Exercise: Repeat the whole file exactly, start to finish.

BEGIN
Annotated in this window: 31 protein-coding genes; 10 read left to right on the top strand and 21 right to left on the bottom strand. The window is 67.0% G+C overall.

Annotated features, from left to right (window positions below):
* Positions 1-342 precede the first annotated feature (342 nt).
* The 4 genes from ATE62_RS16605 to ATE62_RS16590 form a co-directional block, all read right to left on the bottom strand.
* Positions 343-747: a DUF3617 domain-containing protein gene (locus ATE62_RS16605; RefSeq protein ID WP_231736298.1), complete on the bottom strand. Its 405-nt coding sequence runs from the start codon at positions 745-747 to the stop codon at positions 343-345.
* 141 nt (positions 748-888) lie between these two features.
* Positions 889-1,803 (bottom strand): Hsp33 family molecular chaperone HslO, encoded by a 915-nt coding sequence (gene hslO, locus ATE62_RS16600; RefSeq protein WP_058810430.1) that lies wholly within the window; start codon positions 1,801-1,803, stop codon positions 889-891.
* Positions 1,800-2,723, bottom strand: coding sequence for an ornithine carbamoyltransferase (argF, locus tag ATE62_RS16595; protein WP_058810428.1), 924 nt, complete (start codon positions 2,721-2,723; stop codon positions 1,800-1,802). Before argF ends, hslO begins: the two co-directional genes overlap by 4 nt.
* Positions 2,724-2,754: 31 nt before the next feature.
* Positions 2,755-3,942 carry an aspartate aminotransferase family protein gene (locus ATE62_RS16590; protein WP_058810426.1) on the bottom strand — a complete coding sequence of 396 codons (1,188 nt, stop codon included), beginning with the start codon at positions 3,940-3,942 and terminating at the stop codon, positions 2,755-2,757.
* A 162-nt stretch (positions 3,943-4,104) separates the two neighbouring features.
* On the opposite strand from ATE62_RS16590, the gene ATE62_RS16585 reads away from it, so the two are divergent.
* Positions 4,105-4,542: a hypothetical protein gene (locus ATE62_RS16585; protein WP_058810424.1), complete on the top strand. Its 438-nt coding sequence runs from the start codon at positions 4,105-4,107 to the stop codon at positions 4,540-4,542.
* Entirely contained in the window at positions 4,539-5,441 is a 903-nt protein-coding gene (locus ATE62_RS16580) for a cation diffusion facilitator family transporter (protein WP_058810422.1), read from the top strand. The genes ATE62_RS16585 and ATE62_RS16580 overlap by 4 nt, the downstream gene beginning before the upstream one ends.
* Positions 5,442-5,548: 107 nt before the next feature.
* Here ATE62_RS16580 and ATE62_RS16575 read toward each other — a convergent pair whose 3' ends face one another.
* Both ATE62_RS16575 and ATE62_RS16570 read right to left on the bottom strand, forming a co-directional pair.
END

Annotated in this window: 31 protein-coding genes; 10 read left to right on the top strand and 21 right to left on the bottom strand. The window is 67.0% G+C overall.

Annotated features, from left to right (window positions below):
* Positions 1-342 precede the first annotated feature (342 nt).
* The 4 genes from ATE62_RS16605 to ATE62_RS16590 form a co-directional block, all read right to left on the bottom strand.
* Positions 343-747: a DUF3617 domain-containing protein gene (locus ATE62_RS16605; RefSeq protein ID WP_231736298.1), complete on the bottom strand. Its 405-nt coding sequence runs from the start codon at positions 745-747 to the stop codon at positions 343-345.
* 141 nt (positions 748-888) lie between these two features.
* Positions 889-1,803 (bottom strand): Hsp33 family molecular chaperone HslO, encoded by a 915-nt coding sequence (gene hslO, locus ATE62_RS16600; RefSeq protein WP_058810430.1) that lies wholly within the window; start codon positions 1,801-1,803, stop codon positions 889-891.
* Positions 1,800-2,723, bottom strand: coding sequence for an ornithine carbamoyltransferase (argF, locus tag ATE62_RS16595; protein WP_058810428.1), 924 nt, complete (start codon positions 2,721-2,723; stop codon positions 1,800-1,802). Before argF ends, hslO begins: the two co-directional genes overlap by 4 nt.
* Positions 2,724-2,754: 31 nt before the next feature.
* Positions 2,755-3,942 carry an aspartate aminotransferase family protein gene (locus ATE62_RS16590; protein WP_058810426.1) on the bottom strand — a complete coding sequence of 396 codons (1,188 nt, stop codon included), beginning with the start codon at positions 3,940-3,942 and terminating at the stop codon, positions 2,755-2,757.
* A 162-nt stretch (positions 3,943-4,104) separates the two neighbouring features.
* On the opposite strand from ATE62_RS16590, the gene ATE62_RS16585 reads away from it, so the two are divergent.
* Positions 4,105-4,542: a hypothetical protein gene (locus ATE62_RS16585; protein WP_058810424.1), complete on the top strand. Its 438-nt coding sequence runs from the start codon at positions 4,105-4,107 to the stop codon at positions 4,540-4,542.
* Entirely contained in the window at positions 4,539-5,441 is a 903-nt protein-coding gene (locus ATE62_RS16580) for a cation diffusion facilitator family transporter (protein WP_058810422.1), read from the top strand. The genes ATE62_RS16585 and ATE62_RS16580 overlap by 4 nt, the downstream gene beginning before the upstream one ends.
* Positions 5,442-5,548: 107 nt before the next feature.
* Here ATE62_RS16580 and ATE62_RS16575 read toward each other — a convergent pair whose 3' ends face one another.
* Both ATE62_RS16575 and ATE62_RS16570 read right to left on the bottom strand, forming a co-directional pair.